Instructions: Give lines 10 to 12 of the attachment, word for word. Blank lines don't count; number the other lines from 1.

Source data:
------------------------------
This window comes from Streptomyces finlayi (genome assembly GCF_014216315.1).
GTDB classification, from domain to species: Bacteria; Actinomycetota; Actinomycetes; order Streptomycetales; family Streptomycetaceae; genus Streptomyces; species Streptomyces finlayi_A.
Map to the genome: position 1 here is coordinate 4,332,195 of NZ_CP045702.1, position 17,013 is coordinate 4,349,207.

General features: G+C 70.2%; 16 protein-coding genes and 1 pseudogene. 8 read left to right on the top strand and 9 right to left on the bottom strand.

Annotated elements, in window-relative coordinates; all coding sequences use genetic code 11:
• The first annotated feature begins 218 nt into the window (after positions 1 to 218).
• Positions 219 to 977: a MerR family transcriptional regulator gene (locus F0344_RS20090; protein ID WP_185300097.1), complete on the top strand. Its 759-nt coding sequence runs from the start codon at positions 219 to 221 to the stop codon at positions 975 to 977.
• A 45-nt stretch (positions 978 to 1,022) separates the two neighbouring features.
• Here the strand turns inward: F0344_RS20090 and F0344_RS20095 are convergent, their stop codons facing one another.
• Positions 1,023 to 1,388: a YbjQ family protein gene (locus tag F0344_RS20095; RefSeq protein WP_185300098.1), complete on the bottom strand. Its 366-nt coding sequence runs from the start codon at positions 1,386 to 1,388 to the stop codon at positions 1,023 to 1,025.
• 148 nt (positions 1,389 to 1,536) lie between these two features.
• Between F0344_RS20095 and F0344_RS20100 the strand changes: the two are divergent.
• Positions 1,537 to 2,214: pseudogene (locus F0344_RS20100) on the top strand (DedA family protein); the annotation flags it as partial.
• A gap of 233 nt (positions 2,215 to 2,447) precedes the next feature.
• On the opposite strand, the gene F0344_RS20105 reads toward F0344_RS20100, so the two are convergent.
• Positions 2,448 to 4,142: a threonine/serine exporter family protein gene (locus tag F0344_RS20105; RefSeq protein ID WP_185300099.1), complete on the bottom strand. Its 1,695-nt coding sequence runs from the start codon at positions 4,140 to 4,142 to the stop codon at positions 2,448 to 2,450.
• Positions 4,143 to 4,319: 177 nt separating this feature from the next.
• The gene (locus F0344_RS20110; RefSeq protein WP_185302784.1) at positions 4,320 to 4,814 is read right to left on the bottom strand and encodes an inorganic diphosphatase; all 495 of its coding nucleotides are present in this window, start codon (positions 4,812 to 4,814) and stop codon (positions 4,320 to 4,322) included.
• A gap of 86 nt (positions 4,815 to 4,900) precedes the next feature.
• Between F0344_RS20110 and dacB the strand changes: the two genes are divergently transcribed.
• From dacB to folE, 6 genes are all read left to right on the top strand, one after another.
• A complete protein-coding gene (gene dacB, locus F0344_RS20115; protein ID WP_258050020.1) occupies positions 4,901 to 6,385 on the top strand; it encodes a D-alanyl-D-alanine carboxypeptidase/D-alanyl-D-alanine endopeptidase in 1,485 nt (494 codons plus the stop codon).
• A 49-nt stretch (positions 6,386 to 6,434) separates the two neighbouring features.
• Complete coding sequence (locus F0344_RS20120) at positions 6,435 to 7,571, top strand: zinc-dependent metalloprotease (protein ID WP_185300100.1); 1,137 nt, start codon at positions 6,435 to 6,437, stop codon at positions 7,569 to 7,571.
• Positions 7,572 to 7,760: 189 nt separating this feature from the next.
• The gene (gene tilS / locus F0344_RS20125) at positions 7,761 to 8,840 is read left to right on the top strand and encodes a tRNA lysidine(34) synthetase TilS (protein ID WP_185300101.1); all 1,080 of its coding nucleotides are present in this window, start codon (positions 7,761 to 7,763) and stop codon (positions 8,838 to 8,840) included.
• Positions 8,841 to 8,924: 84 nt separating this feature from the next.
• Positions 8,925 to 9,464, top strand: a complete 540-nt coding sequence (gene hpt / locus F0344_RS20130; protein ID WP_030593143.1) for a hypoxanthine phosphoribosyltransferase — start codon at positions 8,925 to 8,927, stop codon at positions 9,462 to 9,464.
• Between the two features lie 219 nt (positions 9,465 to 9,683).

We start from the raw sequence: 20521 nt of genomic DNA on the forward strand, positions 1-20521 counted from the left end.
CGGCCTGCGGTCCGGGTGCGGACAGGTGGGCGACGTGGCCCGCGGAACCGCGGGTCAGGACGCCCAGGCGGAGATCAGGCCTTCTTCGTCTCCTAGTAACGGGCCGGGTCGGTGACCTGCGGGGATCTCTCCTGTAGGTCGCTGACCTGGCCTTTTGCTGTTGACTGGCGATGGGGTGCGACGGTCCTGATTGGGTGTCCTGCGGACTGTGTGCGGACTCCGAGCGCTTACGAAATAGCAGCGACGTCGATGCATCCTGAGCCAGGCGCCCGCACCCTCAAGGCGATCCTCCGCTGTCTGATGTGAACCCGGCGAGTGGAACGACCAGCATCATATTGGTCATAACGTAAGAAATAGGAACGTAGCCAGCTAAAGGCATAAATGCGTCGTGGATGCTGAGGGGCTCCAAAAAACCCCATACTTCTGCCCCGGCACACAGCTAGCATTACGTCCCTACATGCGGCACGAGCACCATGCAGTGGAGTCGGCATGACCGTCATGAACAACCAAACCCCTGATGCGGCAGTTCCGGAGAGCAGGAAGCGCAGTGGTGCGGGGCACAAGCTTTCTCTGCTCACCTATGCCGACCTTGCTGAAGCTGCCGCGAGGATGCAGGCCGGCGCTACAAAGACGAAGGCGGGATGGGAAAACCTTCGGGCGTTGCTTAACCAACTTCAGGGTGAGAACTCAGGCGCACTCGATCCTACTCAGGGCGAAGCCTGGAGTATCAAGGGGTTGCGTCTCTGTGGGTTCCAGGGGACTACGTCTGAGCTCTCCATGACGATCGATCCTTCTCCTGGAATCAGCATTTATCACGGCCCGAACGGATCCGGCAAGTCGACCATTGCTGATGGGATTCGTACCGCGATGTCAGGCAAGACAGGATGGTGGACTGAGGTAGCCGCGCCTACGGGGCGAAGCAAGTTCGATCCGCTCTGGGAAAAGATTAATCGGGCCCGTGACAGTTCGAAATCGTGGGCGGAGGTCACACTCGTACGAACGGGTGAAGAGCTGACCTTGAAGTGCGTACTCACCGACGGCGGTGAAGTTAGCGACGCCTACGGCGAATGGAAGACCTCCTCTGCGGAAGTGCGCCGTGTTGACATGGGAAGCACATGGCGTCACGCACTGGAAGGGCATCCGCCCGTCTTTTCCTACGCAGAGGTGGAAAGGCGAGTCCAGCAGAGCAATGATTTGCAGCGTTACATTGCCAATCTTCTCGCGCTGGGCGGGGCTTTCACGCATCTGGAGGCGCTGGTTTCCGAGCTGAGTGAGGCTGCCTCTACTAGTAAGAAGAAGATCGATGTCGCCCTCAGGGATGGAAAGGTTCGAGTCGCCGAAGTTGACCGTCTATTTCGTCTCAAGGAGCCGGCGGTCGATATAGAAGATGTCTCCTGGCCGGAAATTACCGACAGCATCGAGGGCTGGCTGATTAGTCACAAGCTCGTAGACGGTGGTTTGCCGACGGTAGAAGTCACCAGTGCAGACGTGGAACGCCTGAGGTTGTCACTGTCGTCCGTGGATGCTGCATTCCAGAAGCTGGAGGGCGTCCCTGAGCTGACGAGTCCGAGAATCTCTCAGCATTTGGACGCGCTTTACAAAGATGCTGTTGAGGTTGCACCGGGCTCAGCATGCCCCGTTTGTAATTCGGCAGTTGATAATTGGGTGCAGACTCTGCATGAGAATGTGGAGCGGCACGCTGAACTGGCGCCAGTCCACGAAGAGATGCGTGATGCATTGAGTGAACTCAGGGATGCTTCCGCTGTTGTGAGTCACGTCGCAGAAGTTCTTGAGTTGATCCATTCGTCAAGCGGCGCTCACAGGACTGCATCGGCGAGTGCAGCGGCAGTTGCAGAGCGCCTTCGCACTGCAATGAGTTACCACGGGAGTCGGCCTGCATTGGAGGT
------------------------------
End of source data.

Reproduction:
• Positions 1,023 to 1,388: a YbjQ family protein gene (locus tag F0344_RS20095; RefSeq protein WP_185300098.1), complete on the bottom strand. Its 366-nt coding sequence runs from the start codon at positions 1,386 to 1,388 to the stop codon at positions 1,023 to 1,025.
• 148 nt (positions 1,389 to 1,536) lie between these two features.
• Between F0344_RS20095 and F0344_RS20100 the strand changes: the two are divergent.